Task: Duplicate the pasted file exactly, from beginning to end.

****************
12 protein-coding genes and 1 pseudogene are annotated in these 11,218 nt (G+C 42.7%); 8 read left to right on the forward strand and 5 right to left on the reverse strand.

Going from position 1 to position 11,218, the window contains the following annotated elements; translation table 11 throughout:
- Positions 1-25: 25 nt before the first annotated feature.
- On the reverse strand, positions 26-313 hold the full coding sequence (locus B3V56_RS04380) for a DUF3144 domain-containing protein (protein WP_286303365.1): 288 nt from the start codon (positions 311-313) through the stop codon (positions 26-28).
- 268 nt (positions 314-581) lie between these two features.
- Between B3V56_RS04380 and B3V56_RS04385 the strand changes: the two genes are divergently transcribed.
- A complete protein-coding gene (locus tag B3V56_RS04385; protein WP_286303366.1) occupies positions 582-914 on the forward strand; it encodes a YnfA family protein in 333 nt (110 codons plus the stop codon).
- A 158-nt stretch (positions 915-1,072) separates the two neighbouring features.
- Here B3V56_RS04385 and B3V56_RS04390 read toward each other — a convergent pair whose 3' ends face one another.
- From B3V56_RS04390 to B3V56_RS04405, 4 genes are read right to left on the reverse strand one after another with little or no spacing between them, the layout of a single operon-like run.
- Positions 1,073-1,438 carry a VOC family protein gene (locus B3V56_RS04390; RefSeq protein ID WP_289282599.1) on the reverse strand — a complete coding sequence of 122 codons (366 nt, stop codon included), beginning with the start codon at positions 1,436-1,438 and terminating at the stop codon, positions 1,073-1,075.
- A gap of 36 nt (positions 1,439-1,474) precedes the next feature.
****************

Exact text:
12 protein-coding genes and 1 pseudogene are annotated in these 11,218 nt (G+C 42.7%); 8 read left to right on the forward strand and 5 right to left on the reverse strand.

Going from position 1 to position 11,218, the window contains the following annotated elements; translation table 11 throughout:
- Positions 1-25: 25 nt before the first annotated feature.
- On the reverse strand, positions 26-313 hold the full coding sequence (locus B3V56_RS04380) for a DUF3144 domain-containing protein (protein WP_286303365.1): 288 nt from the start codon (positions 311-313) through the stop codon (positions 26-28).
- 268 nt (positions 314-581) lie between these two features.
- Between B3V56_RS04380 and B3V56_RS04385 the strand changes: the two genes are divergently transcribed.
- A complete protein-coding gene (locus tag B3V56_RS04385; protein WP_286303366.1) occupies positions 582-914 on the forward strand; it encodes a YnfA family protein in 333 nt (110 codons plus the stop codon).
- A 158-nt stretch (positions 915-1,072) separates the two neighbouring features.
- Here B3V56_RS04385 and B3V56_RS04390 read toward each other — a convergent pair whose 3' ends face one another.
- From B3V56_RS04390 to B3V56_RS04405, 4 genes are read right to left on the reverse strand one after another with little or no spacing between them, the layout of a single operon-like run.
- Positions 1,073-1,438 carry a VOC family protein gene (locus B3V56_RS04390; RefSeq protein ID WP_289282599.1) on the reverse strand — a complete coding sequence of 122 codons (366 nt, stop codon included), beginning with the start codon at positions 1,436-1,438 and terminating at the stop codon, positions 1,073-1,075.
- A gap of 36 nt (positions 1,439-1,474) precedes the next feature.